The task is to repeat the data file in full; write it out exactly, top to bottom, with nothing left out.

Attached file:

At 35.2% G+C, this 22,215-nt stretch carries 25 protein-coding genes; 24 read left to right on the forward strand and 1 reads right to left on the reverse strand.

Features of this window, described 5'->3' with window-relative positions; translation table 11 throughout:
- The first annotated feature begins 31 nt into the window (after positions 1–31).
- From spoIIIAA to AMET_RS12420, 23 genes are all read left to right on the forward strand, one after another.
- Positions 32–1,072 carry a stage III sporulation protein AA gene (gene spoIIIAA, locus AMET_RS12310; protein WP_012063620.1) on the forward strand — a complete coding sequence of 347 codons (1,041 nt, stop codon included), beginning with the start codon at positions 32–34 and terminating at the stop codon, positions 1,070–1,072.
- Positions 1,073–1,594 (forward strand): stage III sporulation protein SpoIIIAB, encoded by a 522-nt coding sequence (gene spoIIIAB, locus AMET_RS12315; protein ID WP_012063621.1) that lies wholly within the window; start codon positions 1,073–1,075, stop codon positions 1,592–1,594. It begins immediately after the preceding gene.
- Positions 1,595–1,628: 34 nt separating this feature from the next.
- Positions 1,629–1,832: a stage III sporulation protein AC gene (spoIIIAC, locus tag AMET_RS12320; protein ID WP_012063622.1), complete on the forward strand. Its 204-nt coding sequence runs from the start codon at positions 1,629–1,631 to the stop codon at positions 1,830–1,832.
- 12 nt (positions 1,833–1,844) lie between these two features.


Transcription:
At 35.2% G+C, this 22,215-nt stretch carries 25 protein-coding genes; 24 read left to right on the forward strand and 1 reads right to left on the reverse strand.

Features of this window, described 5'->3' with window-relative positions; translation table 11 throughout:
- The first annotated feature begins 31 nt into the window (after positions 1–31).
- From spoIIIAA to AMET_RS12420, 23 genes are all read left to right on the forward strand, one after another.
- Positions 32–1,072 carry a stage III sporulation protein AA gene (gene spoIIIAA, locus AMET_RS12310; protein WP_012063620.1) on the forward strand — a complete coding sequence of 347 codons (1,041 nt, stop codon included), beginning with the start codon at positions 32–34 and terminating at the stop codon, positions 1,070–1,072.
- Positions 1,073–1,594 (forward strand): stage III sporulation protein SpoIIIAB, encoded by a 522-nt coding sequence (gene spoIIIAB, locus AMET_RS12315; protein ID WP_012063621.1) that lies wholly within the window; start codon positions 1,073–1,075, stop codon positions 1,592–1,594. It begins immediately after the preceding gene.
- Positions 1,595–1,628: 34 nt separating this feature from the next.
- Positions 1,629–1,832: a stage III sporulation protein AC gene (spoIIIAC, locus tag AMET_RS12320; protein ID WP_012063622.1), complete on the forward strand. Its 204-nt coding sequence runs from the start codon at positions 1,629–1,631 to the stop codon at positions 1,830–1,832.
- 12 nt (positions 1,833–1,844) lie between these two features.